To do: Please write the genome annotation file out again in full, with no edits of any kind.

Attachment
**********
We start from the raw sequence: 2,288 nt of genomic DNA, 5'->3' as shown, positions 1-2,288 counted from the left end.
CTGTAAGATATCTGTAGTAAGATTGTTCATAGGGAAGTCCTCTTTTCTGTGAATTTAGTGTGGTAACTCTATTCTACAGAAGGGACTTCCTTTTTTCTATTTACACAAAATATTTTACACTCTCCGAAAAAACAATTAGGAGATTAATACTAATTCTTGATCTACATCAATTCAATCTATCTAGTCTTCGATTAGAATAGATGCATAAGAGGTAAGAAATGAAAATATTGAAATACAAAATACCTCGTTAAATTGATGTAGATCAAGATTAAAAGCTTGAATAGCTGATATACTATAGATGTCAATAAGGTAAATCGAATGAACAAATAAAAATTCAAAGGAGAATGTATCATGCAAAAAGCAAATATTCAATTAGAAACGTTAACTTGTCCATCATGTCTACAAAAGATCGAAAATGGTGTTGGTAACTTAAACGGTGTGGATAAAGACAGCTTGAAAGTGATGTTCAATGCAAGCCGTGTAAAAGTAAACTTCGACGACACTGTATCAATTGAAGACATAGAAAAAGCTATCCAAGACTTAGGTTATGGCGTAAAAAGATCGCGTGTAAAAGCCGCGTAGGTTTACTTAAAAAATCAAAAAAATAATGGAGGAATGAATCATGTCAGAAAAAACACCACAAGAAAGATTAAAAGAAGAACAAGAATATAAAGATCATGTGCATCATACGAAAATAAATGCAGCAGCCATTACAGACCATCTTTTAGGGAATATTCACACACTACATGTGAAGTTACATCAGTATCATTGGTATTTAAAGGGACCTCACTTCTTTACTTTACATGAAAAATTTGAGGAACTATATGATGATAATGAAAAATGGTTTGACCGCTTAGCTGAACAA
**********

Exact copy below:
We start from the raw sequence: 2,288 nt of genomic DNA, 5'->3' as shown, positions 1-2,288 counted from the left end.
CTGTAAGATATCTGTAGTAAGATTGTTCATAGGGAAGTCCTCTTTTCTGTGAATTTAGTGTGGTAACTCTATTCTACAGAAGGGACTTCCTTTTTTCTATTTACACAAAATATTTTACACTCTCCGAAAAAACAATTAGGAGATTAATACTAATTCTTGATCTACATCAATTCAATCTATCTAGTCTTCGATTAGAATAGATGCATAAGAGGTAAGAAATGAAAATATTGAAATACAAAATACCTCGTTAAATTGATGTAGATCAAGATTAAAAGCTTGAATAGCTGATATACTATAGATGTCAATAAGGTAAATCGAATGAACAAATAAAAATTCAAAGGAGAATGTATCATGCAAAAAGCAAATATTCAATTAGAAACGTTAACTTGTCCATCATGTCTACAAAAGATCGAAAATGGTGTTGGTAACTTAAACGGTGTGGATAAAGACAGCTTGAAAGTGATGTTCAATGCAAGCCGTGTAAAAGTAAACTTCGACGACACTGTATCAATTGAAGACATAGAAAAAGCTATCCAAGACTTAGGTTATGGCGTAAAAAGATCGCGTGTAAAAGCCGCGTAGGTTTACTTAAAAAATCAAAAAAATAATGGAGGAATGAATCATGTCAGAAAAAACACCACAAGAAAGATTAAAAGAAGAACAAGAATATAAAGATCATGTGCATCATACGAAAATAAATGCAGCAGCCATTACAGACCATCTTTTAGGGAATATTCACACACTACATGTGAAGTTACATCAGTATCATTGGTATTTAAAGGGACCTCACTTCTTTACTTTACATGAAAAATTTGAGGAACTATATGATGATAATGAAAAATGGTTTGACCGCTTAGCTGAACAA